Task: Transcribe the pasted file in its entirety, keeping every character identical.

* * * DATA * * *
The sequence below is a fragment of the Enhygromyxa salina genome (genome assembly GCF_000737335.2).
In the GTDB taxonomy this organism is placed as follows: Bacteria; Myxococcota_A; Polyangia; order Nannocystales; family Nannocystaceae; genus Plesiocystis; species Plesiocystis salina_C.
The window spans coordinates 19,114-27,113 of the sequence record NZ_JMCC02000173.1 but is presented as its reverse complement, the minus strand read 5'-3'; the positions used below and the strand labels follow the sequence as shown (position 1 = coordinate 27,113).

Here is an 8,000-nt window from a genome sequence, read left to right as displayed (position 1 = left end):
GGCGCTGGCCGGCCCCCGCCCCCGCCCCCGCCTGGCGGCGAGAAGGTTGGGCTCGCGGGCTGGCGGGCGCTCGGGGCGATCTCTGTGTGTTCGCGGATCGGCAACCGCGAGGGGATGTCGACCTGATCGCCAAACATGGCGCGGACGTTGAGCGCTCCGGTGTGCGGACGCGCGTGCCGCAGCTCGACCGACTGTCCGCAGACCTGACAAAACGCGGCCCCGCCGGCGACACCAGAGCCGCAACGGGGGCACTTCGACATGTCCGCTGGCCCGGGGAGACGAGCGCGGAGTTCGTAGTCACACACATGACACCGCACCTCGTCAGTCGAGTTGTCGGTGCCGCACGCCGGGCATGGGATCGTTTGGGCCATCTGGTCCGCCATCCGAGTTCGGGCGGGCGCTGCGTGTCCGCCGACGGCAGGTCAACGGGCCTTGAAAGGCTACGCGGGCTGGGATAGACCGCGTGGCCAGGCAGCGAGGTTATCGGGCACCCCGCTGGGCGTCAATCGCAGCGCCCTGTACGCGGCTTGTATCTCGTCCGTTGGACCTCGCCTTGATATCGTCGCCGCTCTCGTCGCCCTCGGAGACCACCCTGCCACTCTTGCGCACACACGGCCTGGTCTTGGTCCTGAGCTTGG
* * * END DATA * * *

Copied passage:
The sequence below is a fragment of the Enhygromyxa salina genome (genome assembly GCF_000737335.2).
In the GTDB taxonomy this organism is placed as follows: Bacteria; Myxococcota_A; Polyangia; order Nannocystales; family Nannocystaceae; genus Plesiocystis; species Plesiocystis salina_C.
The window spans coordinates 19,114-27,113 of the sequence record NZ_JMCC02000173.1 but is presented as its reverse complement, the minus strand read 5'-3'; the positions used below and the strand labels follow the sequence as shown (position 1 = coordinate 27,113).

Here is an 8,000-nt window from a genome sequence, read left to right as displayed (position 1 = left end):
GGCGCTGGCCGGCCCCCGCCCCCGCCCCCGCCTGGCGGCGAGAAGGTTGGGCTCGCGGGCTGGCGGGCGCTCGGGGCGATCTCTGTGTGTTCGCGGATCGGCAACCGCGAGGGGATGTCGACCTGATCGCCAAACATGGCGCGGACGTTGAGCGCTCCGGTGTGCGGACGCGCGTGCCGCAGCTCGACCGACTGTCCGCAGACCTGACAAAACGCGGCCCCGCCGGCGACACCAGAGCCGCAACGGGGGCACTTCGACATGTCCGCTGGCCCGGGGAGACGAGCGCGGAGTTCGTAGTCACACACATGACACCGCACCTCGTCAGTCGAGTTGTCGGTGCCGCACGCCGGGCATGGGATCGTTTGGGCCATCTGGTCCGCCATCCGAGTTCGGGCGGGCGCTGCGTGTCCGCCGACGGCAGGTCAACGGGCCTTGAAAGGCTACGCGGGCTGGGATAGACCGCGTGGCCAGGCAGCGAGGTTATCGGGCACCCCGCTGGGCGTCAATCGCAGCGCCCTGTACGCGGCTTGTATCTCGTCCGTTGGACCTCGCCTTGATATCGTCGCCGCTCTCGTCGCCCTCGGAGACCACCCTGCCACTCTTGCGCACACACGGCCTGGTCTTGGTCCTGAGCTTGG